Tumblr is not one single whale, but the site’s memes and in-jokes and trends are whales that die on the ocean floor of the internet and then go on to influence wider culture. I also don’t necessarily think this is always a good thing. Yes, Tumblr gave us memes like Dat Boi, but, at its peak, it was a huge vector for fandom harassment and an extremely puritanical, sex-negative, and toxic “social justice” movement.

But to continue this idea of how Tumblr interacts with the rest of the world, I recently came across this great post written by user zvaigzdelasas, “The growing rift between tumblr culture as practiced on this site & ‘tumblr culture’ as practiced by expats to twitter is a fascinating example of divergent species evolution when like a cliff or river separates groups.” I’ve seen shades of this argument, as well — the super toxic users left Tumblr in 2016 and now they’re power users on TikTok and Twitter.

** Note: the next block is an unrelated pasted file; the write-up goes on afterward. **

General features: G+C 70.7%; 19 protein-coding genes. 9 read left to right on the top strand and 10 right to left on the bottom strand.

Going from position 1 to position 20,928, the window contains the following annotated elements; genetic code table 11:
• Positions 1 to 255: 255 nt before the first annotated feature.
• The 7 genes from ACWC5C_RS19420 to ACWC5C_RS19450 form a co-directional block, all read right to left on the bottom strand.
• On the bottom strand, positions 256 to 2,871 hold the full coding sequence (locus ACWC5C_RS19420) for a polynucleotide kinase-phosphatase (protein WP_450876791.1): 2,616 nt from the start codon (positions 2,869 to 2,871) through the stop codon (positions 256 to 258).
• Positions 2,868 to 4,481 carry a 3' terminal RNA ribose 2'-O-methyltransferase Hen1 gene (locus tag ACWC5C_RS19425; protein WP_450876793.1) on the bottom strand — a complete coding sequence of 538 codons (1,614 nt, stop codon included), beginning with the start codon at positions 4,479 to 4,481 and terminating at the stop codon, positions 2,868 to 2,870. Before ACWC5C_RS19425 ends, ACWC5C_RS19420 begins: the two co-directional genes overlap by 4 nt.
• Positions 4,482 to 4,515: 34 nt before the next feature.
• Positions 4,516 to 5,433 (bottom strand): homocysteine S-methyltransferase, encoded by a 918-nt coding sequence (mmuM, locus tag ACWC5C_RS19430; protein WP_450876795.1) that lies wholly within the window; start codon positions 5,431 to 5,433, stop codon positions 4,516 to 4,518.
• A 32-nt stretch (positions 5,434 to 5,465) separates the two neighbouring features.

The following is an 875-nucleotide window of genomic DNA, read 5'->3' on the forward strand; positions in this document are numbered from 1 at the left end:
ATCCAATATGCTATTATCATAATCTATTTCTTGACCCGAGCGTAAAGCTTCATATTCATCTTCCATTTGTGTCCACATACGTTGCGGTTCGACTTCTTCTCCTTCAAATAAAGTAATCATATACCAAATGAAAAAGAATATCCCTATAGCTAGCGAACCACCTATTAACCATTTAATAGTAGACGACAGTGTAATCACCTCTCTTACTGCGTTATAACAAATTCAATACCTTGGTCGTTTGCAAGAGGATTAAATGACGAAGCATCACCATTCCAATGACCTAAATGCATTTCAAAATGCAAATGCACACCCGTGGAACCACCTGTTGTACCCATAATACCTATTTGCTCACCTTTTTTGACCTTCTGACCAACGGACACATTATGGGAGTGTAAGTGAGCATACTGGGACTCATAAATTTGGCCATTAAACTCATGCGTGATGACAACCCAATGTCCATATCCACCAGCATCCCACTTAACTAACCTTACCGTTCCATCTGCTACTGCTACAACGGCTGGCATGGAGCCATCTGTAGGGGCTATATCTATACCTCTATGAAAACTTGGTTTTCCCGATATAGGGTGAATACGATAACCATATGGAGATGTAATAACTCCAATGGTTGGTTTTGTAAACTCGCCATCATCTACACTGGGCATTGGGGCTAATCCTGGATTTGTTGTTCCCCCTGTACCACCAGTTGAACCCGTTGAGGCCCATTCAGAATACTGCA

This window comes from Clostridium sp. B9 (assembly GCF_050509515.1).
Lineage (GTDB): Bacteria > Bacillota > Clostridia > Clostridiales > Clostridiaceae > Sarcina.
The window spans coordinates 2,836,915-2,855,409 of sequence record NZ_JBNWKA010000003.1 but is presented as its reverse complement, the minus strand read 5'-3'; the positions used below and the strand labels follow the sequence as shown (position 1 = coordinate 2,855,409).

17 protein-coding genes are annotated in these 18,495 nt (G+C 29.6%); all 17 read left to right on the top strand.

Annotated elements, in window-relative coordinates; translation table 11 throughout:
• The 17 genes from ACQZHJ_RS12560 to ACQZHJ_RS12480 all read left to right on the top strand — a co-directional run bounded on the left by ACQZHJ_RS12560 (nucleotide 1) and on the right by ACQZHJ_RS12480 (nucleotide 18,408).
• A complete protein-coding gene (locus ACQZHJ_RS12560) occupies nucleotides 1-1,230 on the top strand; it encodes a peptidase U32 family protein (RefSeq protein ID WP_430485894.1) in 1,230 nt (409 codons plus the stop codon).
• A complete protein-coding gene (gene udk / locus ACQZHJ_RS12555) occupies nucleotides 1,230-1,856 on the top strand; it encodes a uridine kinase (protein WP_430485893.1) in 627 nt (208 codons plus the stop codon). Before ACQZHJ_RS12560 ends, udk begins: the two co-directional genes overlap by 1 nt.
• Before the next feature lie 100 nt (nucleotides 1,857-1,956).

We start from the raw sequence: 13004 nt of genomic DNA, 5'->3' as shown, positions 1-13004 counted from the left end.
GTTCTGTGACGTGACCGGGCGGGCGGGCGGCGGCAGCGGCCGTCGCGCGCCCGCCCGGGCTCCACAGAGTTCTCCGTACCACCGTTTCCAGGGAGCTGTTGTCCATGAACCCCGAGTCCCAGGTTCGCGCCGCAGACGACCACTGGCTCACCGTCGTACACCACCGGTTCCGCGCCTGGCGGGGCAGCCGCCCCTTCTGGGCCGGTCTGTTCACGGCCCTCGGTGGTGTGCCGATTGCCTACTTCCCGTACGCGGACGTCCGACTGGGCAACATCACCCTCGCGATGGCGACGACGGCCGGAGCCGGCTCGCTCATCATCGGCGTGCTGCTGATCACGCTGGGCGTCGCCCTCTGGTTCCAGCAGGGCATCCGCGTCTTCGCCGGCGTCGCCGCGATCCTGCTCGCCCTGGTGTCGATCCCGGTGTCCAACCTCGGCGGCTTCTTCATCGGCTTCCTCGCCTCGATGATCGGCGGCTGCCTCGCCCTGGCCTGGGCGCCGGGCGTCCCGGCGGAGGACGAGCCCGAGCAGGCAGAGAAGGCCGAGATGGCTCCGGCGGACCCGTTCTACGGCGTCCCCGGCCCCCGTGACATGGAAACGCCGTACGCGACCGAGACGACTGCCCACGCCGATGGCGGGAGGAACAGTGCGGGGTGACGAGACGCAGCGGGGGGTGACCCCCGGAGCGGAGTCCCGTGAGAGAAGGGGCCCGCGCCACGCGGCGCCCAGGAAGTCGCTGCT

And this idea from zvaigzdelasas’s post lines up with another good take on this that I saw recently from user tempestpaige. They wrote about a phenomenon they’re called “discourse damaged zoomers,” which I think is a really useful concept. They argued that while a lot of the culture war discourse happening on TikTok right now was happening on Tumblr six or seven years ago, it never reached the scale that it can on a platform like TikTok.

Ryan Broderick on cultural whalefall.

Tumblr’s Great Contributions to internet culture being Dat Boi and ~The Discourse~ are both pretty strong arguments for deleting it from the face of the planet and salting the servers in its wake . . .